There are a plethora of projects that need a professional finish. Whether you are looking for sandblasting to apply a powder coating to a handrail, or deciding if you should apply powder or liquid coatings to your next appliance project, it doesn’t really matter. Understanding the strengths of each type of coating is important to making the correct decision. For example, appliances make up about one-third of all industrial parts that are powder coated. There is a reason for that. So let’s talk about each type of coating and how you can decide which to use.
Liquid coatings consist of your traditional brush and paint. This has been the most popular type of coating for the last several decades, as powder coating is relatively new in comparison. Here are some advantages of liquid coatings:
Can be Low VOC (volatile organic compounds): Low VOC liquid paint allows it to be brought into regulated areas. Low VOC might be required at places like hospitals, day cares, and other health care facilities. Having the option for liquid coatings is great because it allows for safer air quality in these areas.
Economically Advantageous: Because liquid coatings can be applied at lower film builds, less coating is required. This generally leads to saving a lot of cash, especially for larger coating projects. Leaving more money in your pocket frees you up to use the cash elsewhere.
Ambient Curing: With some liquid paints, ambient curing is an option, meaning no oven is required. This also allows you to tape of sections that you want to not be painted, such as during custom color designs on a vehicle.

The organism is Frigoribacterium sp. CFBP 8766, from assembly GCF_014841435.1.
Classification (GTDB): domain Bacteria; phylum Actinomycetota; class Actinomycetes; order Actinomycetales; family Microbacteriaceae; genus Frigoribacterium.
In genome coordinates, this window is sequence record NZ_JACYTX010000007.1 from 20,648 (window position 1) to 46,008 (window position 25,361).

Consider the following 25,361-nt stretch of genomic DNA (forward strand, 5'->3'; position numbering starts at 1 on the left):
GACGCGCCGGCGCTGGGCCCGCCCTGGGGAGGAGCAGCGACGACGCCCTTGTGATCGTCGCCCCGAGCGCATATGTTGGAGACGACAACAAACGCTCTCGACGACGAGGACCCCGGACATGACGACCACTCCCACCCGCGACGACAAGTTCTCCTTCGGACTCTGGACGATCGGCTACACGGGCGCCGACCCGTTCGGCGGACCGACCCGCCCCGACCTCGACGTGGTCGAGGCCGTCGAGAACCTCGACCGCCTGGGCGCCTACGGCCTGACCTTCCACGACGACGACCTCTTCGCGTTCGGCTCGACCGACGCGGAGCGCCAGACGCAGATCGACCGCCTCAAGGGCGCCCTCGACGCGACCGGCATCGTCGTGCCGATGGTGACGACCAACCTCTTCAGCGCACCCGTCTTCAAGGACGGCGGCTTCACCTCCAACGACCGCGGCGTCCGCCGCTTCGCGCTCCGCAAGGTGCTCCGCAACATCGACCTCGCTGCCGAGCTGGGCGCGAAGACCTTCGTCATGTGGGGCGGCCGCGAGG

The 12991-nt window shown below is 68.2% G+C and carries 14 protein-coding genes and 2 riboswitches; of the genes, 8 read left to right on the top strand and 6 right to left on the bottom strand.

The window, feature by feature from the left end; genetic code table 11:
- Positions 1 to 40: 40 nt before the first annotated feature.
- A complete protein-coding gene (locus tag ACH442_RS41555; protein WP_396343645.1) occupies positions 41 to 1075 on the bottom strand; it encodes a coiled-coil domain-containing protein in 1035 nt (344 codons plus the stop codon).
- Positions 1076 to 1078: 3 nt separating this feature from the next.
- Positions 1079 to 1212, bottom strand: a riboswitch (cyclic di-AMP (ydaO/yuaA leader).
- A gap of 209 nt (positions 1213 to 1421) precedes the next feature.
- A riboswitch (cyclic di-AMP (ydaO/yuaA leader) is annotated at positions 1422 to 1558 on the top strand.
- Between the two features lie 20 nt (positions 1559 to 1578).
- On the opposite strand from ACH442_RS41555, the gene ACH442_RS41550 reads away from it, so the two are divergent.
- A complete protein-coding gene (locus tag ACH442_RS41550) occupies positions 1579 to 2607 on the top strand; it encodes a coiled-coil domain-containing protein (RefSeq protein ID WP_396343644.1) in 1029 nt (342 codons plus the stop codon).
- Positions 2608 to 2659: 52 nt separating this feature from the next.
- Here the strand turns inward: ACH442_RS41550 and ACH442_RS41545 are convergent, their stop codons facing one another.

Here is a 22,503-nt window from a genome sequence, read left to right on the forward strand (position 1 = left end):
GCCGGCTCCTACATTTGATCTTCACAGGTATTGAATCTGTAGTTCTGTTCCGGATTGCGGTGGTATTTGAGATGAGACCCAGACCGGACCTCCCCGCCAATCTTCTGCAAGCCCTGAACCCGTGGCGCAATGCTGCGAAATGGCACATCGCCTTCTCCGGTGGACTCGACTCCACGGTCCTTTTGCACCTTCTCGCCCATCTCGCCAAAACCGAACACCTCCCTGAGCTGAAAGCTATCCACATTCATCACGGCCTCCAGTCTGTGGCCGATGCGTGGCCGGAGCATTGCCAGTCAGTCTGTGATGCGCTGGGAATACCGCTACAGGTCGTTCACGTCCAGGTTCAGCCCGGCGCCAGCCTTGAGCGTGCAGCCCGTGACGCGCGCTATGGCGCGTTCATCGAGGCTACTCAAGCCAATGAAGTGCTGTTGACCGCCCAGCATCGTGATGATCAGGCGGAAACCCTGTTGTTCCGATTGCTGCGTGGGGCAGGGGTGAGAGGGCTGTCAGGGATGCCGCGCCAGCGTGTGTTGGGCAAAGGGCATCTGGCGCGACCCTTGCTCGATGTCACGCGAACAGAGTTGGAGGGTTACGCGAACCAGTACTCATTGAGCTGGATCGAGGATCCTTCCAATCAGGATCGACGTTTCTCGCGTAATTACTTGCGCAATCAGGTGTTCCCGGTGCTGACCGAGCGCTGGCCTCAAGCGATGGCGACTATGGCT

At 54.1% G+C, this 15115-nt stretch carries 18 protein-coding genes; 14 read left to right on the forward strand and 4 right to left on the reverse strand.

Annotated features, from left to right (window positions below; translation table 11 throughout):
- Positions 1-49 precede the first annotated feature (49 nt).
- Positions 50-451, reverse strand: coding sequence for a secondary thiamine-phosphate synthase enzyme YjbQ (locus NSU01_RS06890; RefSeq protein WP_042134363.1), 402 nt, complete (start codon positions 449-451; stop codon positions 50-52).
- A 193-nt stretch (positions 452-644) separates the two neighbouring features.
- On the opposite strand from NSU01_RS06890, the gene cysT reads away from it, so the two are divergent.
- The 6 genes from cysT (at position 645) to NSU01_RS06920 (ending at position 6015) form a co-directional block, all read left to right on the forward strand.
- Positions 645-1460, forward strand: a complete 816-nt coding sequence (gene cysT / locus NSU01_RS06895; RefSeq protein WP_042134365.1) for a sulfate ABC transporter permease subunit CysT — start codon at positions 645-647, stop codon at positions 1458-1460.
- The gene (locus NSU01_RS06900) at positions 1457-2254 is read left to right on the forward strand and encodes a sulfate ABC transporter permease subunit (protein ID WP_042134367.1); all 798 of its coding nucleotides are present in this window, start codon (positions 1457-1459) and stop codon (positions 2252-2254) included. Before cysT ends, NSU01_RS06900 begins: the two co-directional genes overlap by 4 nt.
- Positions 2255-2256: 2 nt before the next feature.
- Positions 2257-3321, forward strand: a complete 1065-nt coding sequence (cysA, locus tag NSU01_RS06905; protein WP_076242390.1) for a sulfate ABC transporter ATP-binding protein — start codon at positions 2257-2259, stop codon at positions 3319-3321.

Huge Color Variations Available: Using just a single toner mixing bank, it is easy to get a massive number of color options. Additionally, it is super easy to swap between colors during a paint job, making it easier to apply and finish multi-color paint projects.
Surface Compatibility: Liquid coatings can be applied to a wide variety of surfaces and substrates. While the substrate must be prepared properly and must be compatible with the paint, there are a huge number of options here.
So what are some of the disadvantages of a liquid coat?
High VOC Is Common: While the option for low VOC paint is available, high VOC is common in most liquid paints, which limits the use of them in regulated areas. Additionally, significant training and experience is usually needed to be able to competently apply a liquid coat. The last disadvantage is that spray booths with good ventilation and other supporting materials are needed to create a safe environment. These can build up extra costs to the project.
Now that we have covered liquid coatings, let’s talk about the counterpart: powder. Here are some of the advantages of using a powder coating:
Low VOC Content: Overall, powder coatings have low VOC so you don’t have to go searching for a specific type like you do with liquid. This is because powder doesn’t require solvents to keep the paint in suspension form.
Film Thickness: The thickness of powder coatings tends to be much higher than liquid, and doesn’t come with the runs, drips, or sags that often accompany a thick liquid coating. This can be a big advantage in certain applications, such as the underside of an object where stone chippings or other similar occurrences are common.
Overspray Recycling: Because the overspray can be recycled, there is a very high efficiency in paint consumption.
Now, the disadvantages.
Applying a powder coating requires special spray equipment. Also, powder coatings have a difficult time penetrating into parts that have deep recesses. All powder coatings must be baked in an oven, so ambient cure is not an option. Also, very thin films are difficult to achieve with a powder coat.
So whether you decide to go with liquid coatings or powder coatings is up to you and the job that needs to be done. If you still aren’t sure which is best for your particular field, give us a call. We can help you flesh out the specs of a project and give you tips and recommendations on how to prepare either powder or liquid coat projects.